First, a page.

- This post is part of a series of posts on common issues Minnesota employers face.
Persons who follow an independent trade, business or profession in which they offer their services to the general public usually are considered independent contractors and not employees. However, whether such persons are employees or independent contractors depends on the law and facts applicable to each case. For example, Minnesota law considers nonresidents who perform personal or professional services in Minnesota to be employees for certain purposes, such as income tax withholding. This is true even though under federal law they would be considered self-employed independent contractors. Similarly, certain individuals such as direct sellers and real estate agents are by statute considered independent contractors for federal tax purposes if certain conditions are met.
In general, the individual will be considered an independent contractor if the business entity obtaining the person’s services has the legal right to control the result of the work but does not have the legal right to control the manner and means of accomplishing the result.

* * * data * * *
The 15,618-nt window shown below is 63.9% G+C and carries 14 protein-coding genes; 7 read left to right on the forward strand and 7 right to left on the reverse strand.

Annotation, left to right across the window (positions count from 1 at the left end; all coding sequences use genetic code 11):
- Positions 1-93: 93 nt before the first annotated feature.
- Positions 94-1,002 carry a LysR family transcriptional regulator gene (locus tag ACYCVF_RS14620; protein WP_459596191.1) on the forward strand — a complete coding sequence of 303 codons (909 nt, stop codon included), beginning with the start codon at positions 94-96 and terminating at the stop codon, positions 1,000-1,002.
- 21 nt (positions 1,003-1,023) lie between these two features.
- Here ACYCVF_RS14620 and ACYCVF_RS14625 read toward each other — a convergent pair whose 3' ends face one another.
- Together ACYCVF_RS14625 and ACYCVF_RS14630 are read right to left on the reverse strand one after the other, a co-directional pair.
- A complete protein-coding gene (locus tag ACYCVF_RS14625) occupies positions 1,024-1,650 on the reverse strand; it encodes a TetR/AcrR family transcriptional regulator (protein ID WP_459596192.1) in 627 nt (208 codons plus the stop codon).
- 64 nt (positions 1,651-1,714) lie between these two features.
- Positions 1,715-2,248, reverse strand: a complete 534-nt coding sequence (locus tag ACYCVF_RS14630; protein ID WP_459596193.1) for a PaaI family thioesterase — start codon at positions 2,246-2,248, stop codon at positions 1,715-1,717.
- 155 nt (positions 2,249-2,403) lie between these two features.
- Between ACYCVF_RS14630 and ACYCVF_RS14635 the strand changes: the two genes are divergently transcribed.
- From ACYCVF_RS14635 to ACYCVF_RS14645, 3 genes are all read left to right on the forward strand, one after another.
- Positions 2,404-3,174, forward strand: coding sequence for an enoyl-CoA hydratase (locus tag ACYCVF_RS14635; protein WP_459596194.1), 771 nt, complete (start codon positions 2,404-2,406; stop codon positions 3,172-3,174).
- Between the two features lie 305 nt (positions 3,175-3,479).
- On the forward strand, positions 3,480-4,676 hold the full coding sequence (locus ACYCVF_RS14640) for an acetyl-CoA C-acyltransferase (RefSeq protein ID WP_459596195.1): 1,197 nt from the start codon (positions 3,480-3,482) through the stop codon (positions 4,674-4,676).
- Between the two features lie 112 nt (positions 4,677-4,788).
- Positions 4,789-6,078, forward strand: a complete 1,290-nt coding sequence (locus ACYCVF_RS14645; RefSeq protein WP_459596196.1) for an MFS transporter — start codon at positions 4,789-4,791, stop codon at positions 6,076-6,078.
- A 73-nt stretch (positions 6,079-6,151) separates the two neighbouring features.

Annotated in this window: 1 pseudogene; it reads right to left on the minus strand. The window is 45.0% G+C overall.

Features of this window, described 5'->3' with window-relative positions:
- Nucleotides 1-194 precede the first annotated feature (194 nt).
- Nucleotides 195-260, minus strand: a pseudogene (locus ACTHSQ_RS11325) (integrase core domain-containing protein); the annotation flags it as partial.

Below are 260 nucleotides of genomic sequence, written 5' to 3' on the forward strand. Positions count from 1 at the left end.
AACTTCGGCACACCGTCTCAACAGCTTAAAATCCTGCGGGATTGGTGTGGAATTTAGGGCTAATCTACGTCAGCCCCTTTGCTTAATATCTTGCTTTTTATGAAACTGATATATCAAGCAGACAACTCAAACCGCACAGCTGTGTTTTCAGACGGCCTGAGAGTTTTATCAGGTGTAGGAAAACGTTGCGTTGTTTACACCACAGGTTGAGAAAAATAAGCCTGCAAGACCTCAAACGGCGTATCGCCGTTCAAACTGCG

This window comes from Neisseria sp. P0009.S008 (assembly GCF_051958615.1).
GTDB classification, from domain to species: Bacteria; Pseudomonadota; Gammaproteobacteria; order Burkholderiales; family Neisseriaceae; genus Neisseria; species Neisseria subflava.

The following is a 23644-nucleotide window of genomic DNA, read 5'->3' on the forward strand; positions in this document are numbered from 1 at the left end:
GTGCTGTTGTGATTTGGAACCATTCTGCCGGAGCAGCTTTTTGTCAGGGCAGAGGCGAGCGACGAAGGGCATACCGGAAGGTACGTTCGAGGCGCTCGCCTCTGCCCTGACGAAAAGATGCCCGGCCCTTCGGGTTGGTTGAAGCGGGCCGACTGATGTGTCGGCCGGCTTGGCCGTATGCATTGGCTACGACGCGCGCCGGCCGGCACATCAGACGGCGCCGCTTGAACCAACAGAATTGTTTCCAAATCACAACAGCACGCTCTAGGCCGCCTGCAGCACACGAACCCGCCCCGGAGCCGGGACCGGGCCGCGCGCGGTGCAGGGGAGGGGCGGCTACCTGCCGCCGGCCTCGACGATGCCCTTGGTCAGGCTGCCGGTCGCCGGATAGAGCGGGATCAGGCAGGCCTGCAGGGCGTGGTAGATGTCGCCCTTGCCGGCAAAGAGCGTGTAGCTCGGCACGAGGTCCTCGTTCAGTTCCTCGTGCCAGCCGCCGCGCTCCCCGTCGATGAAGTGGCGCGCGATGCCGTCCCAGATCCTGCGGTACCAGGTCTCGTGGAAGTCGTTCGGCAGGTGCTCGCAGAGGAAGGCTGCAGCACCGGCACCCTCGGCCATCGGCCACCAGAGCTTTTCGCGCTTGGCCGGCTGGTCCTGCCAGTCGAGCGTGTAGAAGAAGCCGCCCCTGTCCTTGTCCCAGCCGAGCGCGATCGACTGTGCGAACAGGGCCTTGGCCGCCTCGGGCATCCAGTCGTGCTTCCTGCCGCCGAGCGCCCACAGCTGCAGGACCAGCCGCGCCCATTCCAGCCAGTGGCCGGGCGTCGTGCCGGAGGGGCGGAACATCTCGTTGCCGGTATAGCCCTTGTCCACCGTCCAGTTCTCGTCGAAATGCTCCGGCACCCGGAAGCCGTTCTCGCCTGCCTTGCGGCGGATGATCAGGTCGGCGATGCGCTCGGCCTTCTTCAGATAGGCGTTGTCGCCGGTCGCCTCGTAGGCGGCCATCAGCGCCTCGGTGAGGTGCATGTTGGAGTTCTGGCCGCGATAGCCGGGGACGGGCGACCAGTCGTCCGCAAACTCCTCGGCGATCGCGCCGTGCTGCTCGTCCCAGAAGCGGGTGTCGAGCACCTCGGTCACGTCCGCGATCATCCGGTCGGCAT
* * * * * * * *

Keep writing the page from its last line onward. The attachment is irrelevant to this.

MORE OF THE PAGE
Independent contractors offer their services to the public through the exercise of an independent business enterprise. An independent contractor is responsible for making his or her own estimated tax payments and paying self employment (Social Security and Medicare) tax. The business that obtains the independent contractor’s services generally is not required to obtain workers’ compensation insurance, withhold taxes or pay employment taxes on behalf of the independent contractor. Independent contractors generally do not receive benefits such as paid holidays, health insurance or sick pay from the business that obtains their services.
CREDITS: This post is an excerpt from An Employer’s Guide to Employment Law Issues in Minnesota, originally produced through a collaborative effort between the Minnesota Department of Employment and Economic Development and Lindquist & Vennum, P.L.L.P.
This post is part of a series of posts on hiring an employee in Minnesota.